Symantec: Big Merger, Lost Decade (Now What)?
After delivering a weak financial forecast today, Symantec Corp. is looking for a CEO to replace Michael Brown — who is stepping down. If you read Symantec’s spin on the situation, you’d think the company is in great shape. The official announcement said, “Symantec Announces CEO Transition Plan Following Company’s Successful Move to Focus Exclusively on Cybersecurity.”
Really? Here’s what Symantec forgot to say:
- Bad M&A Execution, Part I: The company in 2004 announced plans to acquire Veritas — the storage company — for $13.5 billion. I admit: I liked the concept of storage and security company together under one roof. Partners could potentially profit from data and information protection. Only problem: Symantec and Veritas never really came together.
- Missed Technology Waves: Symantec largely missed the transition to mobile and cloud computing. And the Symantec-Veritas combo never really took hold. As cloud storage and cloud security businesses expanded, options like the Symantec Protection Network stumbled from the gate.
- Strained Partner Relationships: John Thompson, the architect of the Symantec-Veritas deal, retired from his CEO post in 2009, transitioning the position to Enrique Salem. But that Salem started the job in 2009 with a major strike against him. In 2008, he essentially told Wall Street that he planned to take certain business direct. Some partners never forgave him, even as Symantec tried to put a positive spin on the story. And channel chief Julie Parrish (now at Check Point Software) was left in an awkward position trying to defend Symantec’s partner program.
- Bad M&A Execution, Part II: By 2015, Symantec finally realized that the decade-old Veritas deal didn’t pay dividends. So it was time to spin the business back out. But Symantec was forced to lower the sale price for its Veritas data-storage unit to $7.4 billion from $8 billion, due to strains in the debt market, notes Forbes.
Leapfrogged in the Channel: The list of security and storage companies that now thrive in the channel — particularly in the SMB segment served by MSPs — is quite long. Symantec never quite clicked with the MSP masses.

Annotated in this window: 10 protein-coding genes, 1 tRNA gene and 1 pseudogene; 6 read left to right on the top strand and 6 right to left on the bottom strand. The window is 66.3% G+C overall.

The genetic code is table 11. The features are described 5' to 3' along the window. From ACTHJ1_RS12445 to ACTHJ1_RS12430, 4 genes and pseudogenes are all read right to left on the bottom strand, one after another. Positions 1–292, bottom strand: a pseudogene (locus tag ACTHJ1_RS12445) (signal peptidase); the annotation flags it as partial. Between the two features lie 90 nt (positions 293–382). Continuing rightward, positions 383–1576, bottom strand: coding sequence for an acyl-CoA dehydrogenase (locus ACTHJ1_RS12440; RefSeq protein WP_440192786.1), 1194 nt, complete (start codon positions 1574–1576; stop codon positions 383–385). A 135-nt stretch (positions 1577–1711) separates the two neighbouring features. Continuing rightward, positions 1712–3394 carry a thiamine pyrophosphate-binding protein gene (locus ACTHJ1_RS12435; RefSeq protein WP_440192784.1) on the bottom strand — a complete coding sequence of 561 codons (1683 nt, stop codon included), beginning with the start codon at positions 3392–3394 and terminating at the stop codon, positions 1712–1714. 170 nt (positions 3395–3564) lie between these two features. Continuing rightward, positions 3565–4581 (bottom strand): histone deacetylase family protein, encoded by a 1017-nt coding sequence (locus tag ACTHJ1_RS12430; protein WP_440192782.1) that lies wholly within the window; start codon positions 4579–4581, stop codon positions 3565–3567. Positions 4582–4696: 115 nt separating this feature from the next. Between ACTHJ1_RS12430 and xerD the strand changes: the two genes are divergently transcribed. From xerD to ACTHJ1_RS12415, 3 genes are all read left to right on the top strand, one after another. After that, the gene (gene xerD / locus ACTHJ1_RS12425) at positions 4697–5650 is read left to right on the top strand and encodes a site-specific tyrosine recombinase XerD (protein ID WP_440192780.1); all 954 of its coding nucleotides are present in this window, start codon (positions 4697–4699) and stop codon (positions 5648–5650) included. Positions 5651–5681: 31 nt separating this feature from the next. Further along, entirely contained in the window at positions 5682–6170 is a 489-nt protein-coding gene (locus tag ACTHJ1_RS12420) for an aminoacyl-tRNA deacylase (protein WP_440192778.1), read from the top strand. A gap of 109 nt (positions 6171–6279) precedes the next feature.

Glass Half Full?
Still, this isn’t a train wreck situation. Symantec competes in a hot market that will surely continue to grow. Despite a weaker-than-expected revenue and profit forecast today, the company still generates reasonable profits that it can invest back into the business — either for organic R&D or M&A.
Describing its quarterly financial outlook, Symantec said:
- Revenue is now expected to be $873 million compared to previous guidance of $885 to $915 million.
- The Company expects fourth quarter non-GAAP operating margins and EPS of 25% and $0.22, below its previous guidance of 26% to 28% and $0.24-$0.27.
Symantec blamed the weakness on a faster-than-expected shift from traditional software licensing to cloud and SaaS subscriptions. Um… the shift has been building for more than a decade. Everybody saw it coming. Except those who were addicted to traditional software licenses.
Office of the President?
The other thing that worries me: Symantec formed an Office of the President until a new CEO joins the company. The office includes:
- Ajei S. Gopal, who is joining the Company as Interim President and Chief Operating Officer;
- Thomas J. Seifert, Symantec’s Executive Vice President and Chief Financial Officer; and
- Scott C. Taylor, Symantec’s Executive Vice President, General Counsel and Secretary.
The Office of the President is expected to remain in place until a new CEO has joined the Company. The last time I saw a similar move, Novell formed an Office of the President in the early 1990s — as part of a move to help transition from the aging Ray Noorda to a new generation of leadership.
Let’s hope Symantec ages a bit more gracefully than Novell did…